2. Well, there's a lot of variety among book bloggers. Some of them are interested in literature and study literature without so much fuss about what they love and like and what their "experiences" are.

    I don't know if Frye is with me, but I'm with him.

  3. There are places in which we can sense a common poetic language developing through the poets on that list, let's call it Blakean.

    From Lycidas proto-Blakean lines:

    Bring the rathe Primrose that forsaken dies.
    The tufted Crow-toe, and pale Jasmine,
    The white Pink, and the Pansie freakt with jet,
    The glowing Violet.
    The Musk-rose, and the well attired Woodbine,
    With Cowslips wan that hang the pensive head,
    And every flower that sad embroidery wears:
    Bid Amaranthus all his beauty shed,
    And Daffadillies fill their cups with tears.
    Where the great vision of the guarded Mount
    Looks toward Namancos and Bayona's hold;
    Look homeward Angel now, and melt with ruth.
    And, O ye Dolphins, waft the hapless youth.

    Or from The Faerie Queene:

    In stead of eyes two burning lampes she set
    In siluer sockets, shyning like the skyes,
    And a quicke mouing Spirit did arret
    To stirre and roll them, like a womans eyes;
    In stead of yellow lockes she did deuise,
    With golden wyre to weaue her curled head;
    Yet golden wyre was not so yellow thrise
    As Florimells faire haire: and in the stead
    Of life, she put a Spright to rule the carkasse dead.

    Or actual Blake:

    Can that be Love, that drinks another as a sponge drinks water,
    That clouds with jealousy his nights, with weepings all the day,
    To spin a web of age around him, grey and hoary, dark;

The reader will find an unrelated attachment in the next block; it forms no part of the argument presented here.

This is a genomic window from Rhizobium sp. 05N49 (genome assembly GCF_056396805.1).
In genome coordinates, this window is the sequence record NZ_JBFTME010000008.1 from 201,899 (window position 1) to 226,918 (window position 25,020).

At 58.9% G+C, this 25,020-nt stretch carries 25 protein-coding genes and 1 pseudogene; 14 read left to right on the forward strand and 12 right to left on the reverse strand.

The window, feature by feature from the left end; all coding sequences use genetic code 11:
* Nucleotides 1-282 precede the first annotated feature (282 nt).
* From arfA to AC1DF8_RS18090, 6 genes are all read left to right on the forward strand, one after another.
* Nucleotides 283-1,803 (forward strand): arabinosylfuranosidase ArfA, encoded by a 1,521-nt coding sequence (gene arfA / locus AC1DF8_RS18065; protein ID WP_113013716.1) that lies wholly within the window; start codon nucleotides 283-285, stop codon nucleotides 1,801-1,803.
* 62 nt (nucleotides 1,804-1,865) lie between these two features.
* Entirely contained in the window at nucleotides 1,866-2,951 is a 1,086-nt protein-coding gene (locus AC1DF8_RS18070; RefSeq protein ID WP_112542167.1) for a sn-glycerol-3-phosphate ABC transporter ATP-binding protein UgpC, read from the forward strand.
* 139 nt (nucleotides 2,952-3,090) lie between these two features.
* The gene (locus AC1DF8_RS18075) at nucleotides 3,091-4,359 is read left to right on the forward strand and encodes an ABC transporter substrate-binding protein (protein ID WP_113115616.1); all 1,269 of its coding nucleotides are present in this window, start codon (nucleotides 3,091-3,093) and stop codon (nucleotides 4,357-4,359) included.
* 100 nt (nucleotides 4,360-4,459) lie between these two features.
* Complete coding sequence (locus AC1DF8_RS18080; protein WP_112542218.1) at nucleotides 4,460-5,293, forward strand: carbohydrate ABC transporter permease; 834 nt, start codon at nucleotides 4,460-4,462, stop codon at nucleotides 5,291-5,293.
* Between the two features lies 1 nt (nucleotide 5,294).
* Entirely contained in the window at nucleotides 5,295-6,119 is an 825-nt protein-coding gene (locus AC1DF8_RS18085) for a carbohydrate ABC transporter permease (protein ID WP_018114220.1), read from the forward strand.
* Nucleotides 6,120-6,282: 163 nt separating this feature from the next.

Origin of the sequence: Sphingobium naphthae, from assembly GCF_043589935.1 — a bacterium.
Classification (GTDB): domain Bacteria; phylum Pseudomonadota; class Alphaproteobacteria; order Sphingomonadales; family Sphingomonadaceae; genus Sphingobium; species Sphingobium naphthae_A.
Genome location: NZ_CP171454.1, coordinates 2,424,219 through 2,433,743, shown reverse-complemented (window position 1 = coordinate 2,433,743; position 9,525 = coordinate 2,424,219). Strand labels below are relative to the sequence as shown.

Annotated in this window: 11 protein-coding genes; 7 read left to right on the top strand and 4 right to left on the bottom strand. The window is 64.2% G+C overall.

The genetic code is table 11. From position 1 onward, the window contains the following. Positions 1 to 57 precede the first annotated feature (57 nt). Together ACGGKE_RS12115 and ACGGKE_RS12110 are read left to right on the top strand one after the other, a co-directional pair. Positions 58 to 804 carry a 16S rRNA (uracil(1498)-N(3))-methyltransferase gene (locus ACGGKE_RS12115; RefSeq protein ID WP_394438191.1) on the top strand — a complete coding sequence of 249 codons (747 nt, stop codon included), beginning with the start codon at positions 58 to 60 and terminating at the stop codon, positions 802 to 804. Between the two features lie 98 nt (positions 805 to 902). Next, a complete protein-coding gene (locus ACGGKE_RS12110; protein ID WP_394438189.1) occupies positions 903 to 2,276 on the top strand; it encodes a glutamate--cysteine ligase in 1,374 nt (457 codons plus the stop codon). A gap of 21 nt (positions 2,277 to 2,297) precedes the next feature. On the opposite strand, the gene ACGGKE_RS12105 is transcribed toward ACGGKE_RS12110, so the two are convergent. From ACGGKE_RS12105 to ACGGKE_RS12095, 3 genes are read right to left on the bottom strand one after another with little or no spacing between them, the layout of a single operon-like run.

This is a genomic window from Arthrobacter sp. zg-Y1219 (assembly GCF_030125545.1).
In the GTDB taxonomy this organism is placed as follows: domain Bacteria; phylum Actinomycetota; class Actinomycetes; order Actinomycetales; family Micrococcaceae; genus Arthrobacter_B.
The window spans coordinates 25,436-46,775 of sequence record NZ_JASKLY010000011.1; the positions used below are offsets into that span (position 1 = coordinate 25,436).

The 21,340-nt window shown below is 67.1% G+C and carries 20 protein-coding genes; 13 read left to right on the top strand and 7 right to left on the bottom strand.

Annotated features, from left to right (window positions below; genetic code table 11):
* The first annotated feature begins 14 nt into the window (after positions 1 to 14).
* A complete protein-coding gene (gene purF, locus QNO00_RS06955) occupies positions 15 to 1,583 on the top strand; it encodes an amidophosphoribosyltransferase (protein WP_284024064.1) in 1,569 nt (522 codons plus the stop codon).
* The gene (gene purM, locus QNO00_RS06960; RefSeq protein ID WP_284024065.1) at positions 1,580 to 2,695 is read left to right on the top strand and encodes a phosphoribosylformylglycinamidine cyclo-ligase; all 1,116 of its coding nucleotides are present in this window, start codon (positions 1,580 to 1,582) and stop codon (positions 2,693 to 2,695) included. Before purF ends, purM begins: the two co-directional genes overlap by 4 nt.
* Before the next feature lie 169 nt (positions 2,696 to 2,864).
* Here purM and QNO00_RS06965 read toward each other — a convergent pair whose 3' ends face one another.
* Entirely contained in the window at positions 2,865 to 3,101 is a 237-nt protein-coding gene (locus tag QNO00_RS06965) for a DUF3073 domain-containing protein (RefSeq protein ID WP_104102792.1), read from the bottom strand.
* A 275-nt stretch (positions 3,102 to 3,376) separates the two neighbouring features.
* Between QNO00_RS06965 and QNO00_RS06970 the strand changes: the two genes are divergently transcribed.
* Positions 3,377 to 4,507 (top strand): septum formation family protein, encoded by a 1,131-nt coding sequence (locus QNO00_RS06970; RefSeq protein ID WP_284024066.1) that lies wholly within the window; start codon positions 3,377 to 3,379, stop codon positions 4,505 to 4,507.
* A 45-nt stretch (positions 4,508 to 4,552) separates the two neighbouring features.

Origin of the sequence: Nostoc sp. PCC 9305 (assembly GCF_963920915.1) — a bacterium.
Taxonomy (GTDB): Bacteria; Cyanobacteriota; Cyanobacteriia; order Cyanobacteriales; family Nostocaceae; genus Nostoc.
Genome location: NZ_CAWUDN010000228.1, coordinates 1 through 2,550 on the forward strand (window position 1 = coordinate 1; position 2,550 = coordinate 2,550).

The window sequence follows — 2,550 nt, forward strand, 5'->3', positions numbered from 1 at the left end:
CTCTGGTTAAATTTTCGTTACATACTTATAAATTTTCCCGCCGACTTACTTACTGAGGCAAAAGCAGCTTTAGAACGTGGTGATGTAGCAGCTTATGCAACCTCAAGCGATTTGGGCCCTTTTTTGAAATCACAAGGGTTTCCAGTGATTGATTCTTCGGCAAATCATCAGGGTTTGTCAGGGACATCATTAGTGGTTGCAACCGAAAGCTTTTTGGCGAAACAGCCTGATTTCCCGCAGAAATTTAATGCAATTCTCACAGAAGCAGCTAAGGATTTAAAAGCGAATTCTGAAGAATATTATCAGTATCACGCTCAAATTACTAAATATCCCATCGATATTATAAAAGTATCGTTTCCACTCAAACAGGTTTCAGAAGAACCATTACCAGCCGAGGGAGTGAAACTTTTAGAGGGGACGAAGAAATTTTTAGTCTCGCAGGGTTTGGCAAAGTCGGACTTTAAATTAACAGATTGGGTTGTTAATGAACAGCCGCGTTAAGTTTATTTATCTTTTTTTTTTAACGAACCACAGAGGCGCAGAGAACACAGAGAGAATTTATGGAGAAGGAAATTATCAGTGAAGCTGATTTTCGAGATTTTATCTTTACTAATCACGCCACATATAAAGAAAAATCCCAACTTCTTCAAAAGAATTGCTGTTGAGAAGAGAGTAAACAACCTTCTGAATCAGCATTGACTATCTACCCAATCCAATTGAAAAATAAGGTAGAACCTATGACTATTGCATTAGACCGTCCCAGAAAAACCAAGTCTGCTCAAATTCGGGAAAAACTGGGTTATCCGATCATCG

Till his eyes sicken at the fruits that hangs before his sight?
    Such is self-love that envise all, a creeping skeleton,
    With lamplike eyes watching around the frozen marriage bed!

    ‘But silken nets and traps of adamant will Oothoon spread,
    And catch for thee girls of mild silver, or of furious gold.
    I’ll lie beside thee on a bank, and view their wanton play
    In lovely copulation, bliss on bliss, with Theotormon:
    Red as the rosy morning, lustful as the first-born beam.

    And continued all the way down to Stevens and Auden, for example in Auden's As I Walked Out One Evening.

  4. There is a coherent tradition. I suppose that is part of the appeal of a book like this. I would not see it by myself.

  5. What did you think of the Cocteau and the Bernard Shaw? Were they good?

  6. The Cocteau was good. He is not as inventive as Ionesco, and Anouilh seemed more, I don't know, fun, but Cocteau is good. This particularly play has me wondering about the history of the place of Oedipe roi in French literature. It is now the Greek play assigned to schoolkids. But I wonder when that happened.

    Now, Back to Methuselah, that seemed like a marker of the complete conversion of Shaw into a sage, or a crank, or both. It had some amusing parts, but it was mostly a period piece. If I took the eugenics more seriously, it might seem less amusing. It was interesting to see that the last act prefigured Michael Moorcock's Dancers at the End of Time novels. That was a surprise.

    This is the sort of thing I ought to punch up into a "blog" "post."